I must speak without stuttering. Some people who stutter might feel that it is their obligation to their parents, family, friends or even strangers to speak without stuttering. The root of this belief is that we (people who stutter) are broken and believe we are a burden to others. And the reality is that this belief is flawed. As people who stutter, we have a voice, and our voice deserves to be heard. While we may have a social obligation to communicate as effectively as we can, our listeners also have a social obligation to honor our right to freedom of speech.
I shouldn't talk about stuttering. Feeling shame about stuttering is normal. But talking about stuttering with the right people makes things better, not worse. You may be surprised by how many people will want to listen and will want to help. Start by talking with someone you trust such as a parent, sibling, teacher at school or friend. You can meet other people who stutter by contacting support groups like FRIENDS and the National Stuttering Association (see the resources section). You can also ask your speech pathologist to schedule some group therapy sessions so you can work with others who stutter.
Stuttering will hold me back in life. People who stutter are as smart and capable as anyone else. History is filled with exceptionally smart, talented and successful people who stutter, including: Winston Churchill (the Prime Minister of England during World War II) Albert Einstein (a Nobel Prize winner in physics), Charles Darwin (a scientist who documented the theory of natural selection and evolution), Marilyn Monroe (a popular actress and model), Bob Love (legendary star of the Chicago Bulls), Alan Rabinowitz (a famous zoologist and animal rights activist) and V.P. Joseph Biden.
Stuttering is uncool and stutterers can't be successful. Many cool people stutter including Bill Walton (an NBA all star and hall of famer and NBC Sports commentator), James Earl Jones (a professional actor), John Melendez (announcer for the Tonight Show), Darren Sproles (a running back and return specialist for the San Diego Chargers), John Stossel (a world renowned television reporter), Carly Simon (winner of an Oscar and Grammy award) and many more.
There are also many cool people who stutter that are still being discovered. Taro Alexander is the founder and artistic director of the Our Time Theatre Company and Camp Our Time, an artistic home for people who stutter. Taro is an actor who has been in STOMP and Law and Order. Eric Jackson is a guitar player in three New York City bands, founder of a self-help group for people who stutter in Brooklyn, co-host of the StutterTalk podcast and is studying to be a speech pathologist. And Caryn Herring has been featured on MTV "s True Life series talking about stuttering and is studying to become a speech pathologist.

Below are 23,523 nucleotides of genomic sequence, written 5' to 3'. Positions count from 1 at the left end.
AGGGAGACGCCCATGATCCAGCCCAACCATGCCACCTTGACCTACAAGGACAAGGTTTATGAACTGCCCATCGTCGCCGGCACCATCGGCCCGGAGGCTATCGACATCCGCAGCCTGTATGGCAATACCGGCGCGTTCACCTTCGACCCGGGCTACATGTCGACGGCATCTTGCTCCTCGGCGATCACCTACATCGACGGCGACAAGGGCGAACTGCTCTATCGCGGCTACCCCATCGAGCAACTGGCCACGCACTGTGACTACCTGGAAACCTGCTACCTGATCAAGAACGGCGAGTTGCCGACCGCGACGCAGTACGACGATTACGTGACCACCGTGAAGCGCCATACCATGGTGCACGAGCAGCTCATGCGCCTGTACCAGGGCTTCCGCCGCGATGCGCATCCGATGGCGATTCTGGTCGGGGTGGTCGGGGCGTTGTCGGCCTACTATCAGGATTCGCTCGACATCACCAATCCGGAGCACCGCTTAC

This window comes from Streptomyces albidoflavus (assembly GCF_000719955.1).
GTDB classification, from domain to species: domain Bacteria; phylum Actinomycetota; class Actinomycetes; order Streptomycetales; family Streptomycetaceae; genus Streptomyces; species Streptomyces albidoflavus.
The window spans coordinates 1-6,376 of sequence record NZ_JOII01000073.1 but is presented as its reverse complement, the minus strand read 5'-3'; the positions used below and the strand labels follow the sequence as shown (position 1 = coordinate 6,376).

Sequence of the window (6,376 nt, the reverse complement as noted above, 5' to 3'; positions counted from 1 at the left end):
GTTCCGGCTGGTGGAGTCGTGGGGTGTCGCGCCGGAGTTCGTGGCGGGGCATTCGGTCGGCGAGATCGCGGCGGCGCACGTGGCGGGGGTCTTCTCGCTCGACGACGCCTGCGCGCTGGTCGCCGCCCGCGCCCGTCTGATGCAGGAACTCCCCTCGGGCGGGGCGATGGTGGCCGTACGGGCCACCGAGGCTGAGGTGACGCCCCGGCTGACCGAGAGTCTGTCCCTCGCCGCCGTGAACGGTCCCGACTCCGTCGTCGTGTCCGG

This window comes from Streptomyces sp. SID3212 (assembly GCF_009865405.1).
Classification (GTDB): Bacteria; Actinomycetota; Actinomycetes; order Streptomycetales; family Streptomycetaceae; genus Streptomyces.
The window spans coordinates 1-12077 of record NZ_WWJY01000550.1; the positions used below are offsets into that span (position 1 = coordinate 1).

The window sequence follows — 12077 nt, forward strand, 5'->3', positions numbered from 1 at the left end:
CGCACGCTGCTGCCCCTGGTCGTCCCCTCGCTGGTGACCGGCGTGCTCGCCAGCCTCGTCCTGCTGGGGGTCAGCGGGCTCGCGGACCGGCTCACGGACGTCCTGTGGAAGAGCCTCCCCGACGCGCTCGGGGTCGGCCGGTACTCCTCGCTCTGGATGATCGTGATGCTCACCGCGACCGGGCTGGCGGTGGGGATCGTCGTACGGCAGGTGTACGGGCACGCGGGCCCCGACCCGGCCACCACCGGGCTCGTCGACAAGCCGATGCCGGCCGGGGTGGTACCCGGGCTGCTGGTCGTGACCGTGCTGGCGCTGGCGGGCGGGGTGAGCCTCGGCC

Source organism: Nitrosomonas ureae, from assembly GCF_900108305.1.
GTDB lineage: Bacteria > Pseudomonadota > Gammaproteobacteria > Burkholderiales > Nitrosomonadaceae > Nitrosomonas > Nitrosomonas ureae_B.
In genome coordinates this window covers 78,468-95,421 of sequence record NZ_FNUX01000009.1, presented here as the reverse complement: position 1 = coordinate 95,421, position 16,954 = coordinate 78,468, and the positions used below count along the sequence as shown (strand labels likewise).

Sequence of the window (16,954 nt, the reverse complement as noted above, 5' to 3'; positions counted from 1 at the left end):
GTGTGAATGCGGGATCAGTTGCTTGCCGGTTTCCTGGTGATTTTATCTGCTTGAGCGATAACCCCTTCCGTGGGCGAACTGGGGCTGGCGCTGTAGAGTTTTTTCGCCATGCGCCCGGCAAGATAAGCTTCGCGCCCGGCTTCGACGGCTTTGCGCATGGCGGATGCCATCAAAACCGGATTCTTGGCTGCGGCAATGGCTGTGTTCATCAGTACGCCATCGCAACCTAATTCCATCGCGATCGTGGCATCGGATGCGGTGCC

FRIENDS: The National Association of Young People Who Stutter – A self-help organization focusing on teenagers, children, families and professionals. Contact: 866-866-8335, www.FriendsWhoStutter.org, firstname.lastname@example.org
The National Stuttering Association (NSA) – A self-help organization for adults, teens and children who stutter, families and professionals with local chapters across the United States. Contact: 800-937-8888, www.WeStutter.org, email@example.com.
The Stuttering Association for the Young (SAY) – Are comprised of young people who stutter ages 8-19, who study acting, singing, playwriting, drumming and dance with professional artists. Contact: 212-414-9696, www.say.org, firstname.lastname@example.org
Films, DVDs, Videos, Podcasts, and eBooks - A great way to view, hear and learn from other people who stutter.
- Do You Stutter: A Guide for Teens (book; code 0021) - Solid and supportive information for teenagers who stutter. Available at www.stutteringhelp.org.
- Self-therapy for the Stutterer (book; code 0012) - A classic written for teens and adults who stutter. Available at www.stutteringhelp.org as an eBook or for purchase.
- If You Stutter: Advice for Adults - Available for viewing or purchase through the Stuttering Foundation at www.stutteringhelp.org.
- Transcending Stuttering: The Inside Story (for mature teens and adults) - Available for viewing or purchase at www.stutteringmovie.com.
- StutterTalk Podcast - Available for listening and download at www.StutterTalk.com and via iTunes. Episodes 46 and 47 feature teenagers who stutter.
- YouTube.com - Offers many stuttering related videos which vary in range of content and quality.
Finding a Speech-Language Pathologist (SLP)
Stuttering Foundation " Go to www.stutteringhelp.org and click on "Resources" or call (800) 992-9392.
Contact FRIENDS or the NSA for help finding an SLP near you (contact info above).
Advice to Those Who Stutter - Helpful information and suggestions for people who stutter.
Stuttering: Straight Talk for Teens - Available for viewing or purchase through the Stuttering Foundation at www.stutteringhelp.org.